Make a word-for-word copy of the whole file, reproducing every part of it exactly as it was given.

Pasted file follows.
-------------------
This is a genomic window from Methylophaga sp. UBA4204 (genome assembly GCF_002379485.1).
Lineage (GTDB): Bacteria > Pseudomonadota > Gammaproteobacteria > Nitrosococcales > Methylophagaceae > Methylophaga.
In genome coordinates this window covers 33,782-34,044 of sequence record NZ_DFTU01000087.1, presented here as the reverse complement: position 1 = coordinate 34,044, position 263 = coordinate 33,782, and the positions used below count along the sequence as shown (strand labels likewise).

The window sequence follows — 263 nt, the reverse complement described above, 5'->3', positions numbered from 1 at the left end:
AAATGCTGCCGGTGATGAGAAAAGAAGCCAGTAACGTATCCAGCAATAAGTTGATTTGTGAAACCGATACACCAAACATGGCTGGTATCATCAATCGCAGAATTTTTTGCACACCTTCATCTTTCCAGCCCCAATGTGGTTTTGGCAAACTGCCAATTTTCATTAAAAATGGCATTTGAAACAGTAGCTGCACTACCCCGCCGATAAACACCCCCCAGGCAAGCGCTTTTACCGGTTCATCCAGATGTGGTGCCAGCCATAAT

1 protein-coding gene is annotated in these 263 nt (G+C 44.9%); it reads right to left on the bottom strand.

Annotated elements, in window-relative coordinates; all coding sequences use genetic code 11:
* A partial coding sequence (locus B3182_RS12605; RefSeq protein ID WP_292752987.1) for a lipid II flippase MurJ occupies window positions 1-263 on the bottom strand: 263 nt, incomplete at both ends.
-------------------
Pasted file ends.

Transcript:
This is a genomic window from Methylophaga sp. UBA4204 (genome assembly GCF_002379485.1).
Lineage (GTDB): Bacteria > Pseudomonadota > Gammaproteobacteria > Nitrosococcales > Methylophagaceae > Methylophaga.
In genome coordinates this window covers 33,782-34,044 of sequence record NZ_DFTU01000087.1, presented here as the reverse complement: position 1 = coordinate 34,044, position 263 = coordinate 33,782, and the positions used below count along the sequence as shown (strand labels likewise).

The window sequence follows — 263 nt, the reverse complement described above, 5'->3', positions numbered from 1 at the left end:
AAATGCTGCCGGTGATGAGAAAAGAAGCCAGTAACGTATCCAGCAATAAGTTGATTTGTGAAACCGATACACCAAACATGGCTGGTATCATCAATCGCAGAATTTTTTGCACACCTTCATCTTTCCAGCCCCAATGTGGTTTTGGCAAACTGCCAATTTTCATTAAAAATGGCATTTGAAACAGTAGCTGCACTACCCCGCCGATAAACACCCCCCAGGCAAGCGCTTTTACCGGTTCATCCAGATGTGGTGCCAGCCATAAT

1 protein-coding gene is annotated in these 263 nt (G+C 44.9%); it reads right to left on the bottom strand.

Annotated elements, in window-relative coordinates; all coding sequences use genetic code 11:
* A partial coding sequence (locus B3182_RS12605; RefSeq protein ID WP_292752987.1) for a lipid II flippase MurJ occupies window positions 1-263 on the bottom strand: 263 nt, incomplete at both ends.